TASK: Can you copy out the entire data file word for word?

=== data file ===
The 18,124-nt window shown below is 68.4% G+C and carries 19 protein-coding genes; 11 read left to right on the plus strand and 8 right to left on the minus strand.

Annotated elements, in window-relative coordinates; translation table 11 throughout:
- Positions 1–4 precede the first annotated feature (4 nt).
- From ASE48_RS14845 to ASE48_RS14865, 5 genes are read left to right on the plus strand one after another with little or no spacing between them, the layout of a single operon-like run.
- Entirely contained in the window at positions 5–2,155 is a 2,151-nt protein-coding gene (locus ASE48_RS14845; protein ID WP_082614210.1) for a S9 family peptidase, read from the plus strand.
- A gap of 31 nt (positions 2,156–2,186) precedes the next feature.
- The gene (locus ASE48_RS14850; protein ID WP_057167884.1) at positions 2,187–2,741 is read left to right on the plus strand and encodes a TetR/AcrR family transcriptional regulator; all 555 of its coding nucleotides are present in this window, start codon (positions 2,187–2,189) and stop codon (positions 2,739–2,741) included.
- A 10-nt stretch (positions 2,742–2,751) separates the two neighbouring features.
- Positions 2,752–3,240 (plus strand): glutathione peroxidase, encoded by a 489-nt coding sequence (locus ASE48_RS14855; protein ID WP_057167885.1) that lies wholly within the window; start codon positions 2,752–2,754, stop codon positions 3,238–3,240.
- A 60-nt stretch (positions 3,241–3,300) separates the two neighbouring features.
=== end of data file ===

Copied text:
The 18,124-nt window shown below is 68.4% G+C and carries 19 protein-coding genes; 11 read left to right on the plus strand and 8 right to left on the minus strand.

Annotated elements, in window-relative coordinates; translation table 11 throughout:
- Positions 1–4 precede the first annotated feature (4 nt).
- From ASE48_RS14845 to ASE48_RS14865, 5 genes are read left to right on the plus strand one after another with little or no spacing between them, the layout of a single operon-like run.
- Entirely contained in the window at positions 5–2,155 is a 2,151-nt protein-coding gene (locus ASE48_RS14845; protein ID WP_082614210.1) for a S9 family peptidase, read from the plus strand.
- A gap of 31 nt (positions 2,156–2,186) precedes the next feature.
- The gene (locus ASE48_RS14850; protein ID WP_057167884.1) at positions 2,187–2,741 is read left to right on the plus strand and encodes a TetR/AcrR family transcriptional regulator; all 555 of its coding nucleotides are present in this window, start codon (positions 2,187–2,189) and stop codon (positions 2,739–2,741) included.
- A 10-nt stretch (positions 2,742–2,751) separates the two neighbouring features.
- Positions 2,752–3,240 (plus strand): glutathione peroxidase, encoded by a 489-nt coding sequence (locus ASE48_RS14855; protein ID WP_057167885.1) that lies wholly within the window; start codon positions 2,752–2,754, stop codon positions 3,238–3,240.
- A 60-nt stretch (positions 3,241–3,300) separates the two neighbouring features.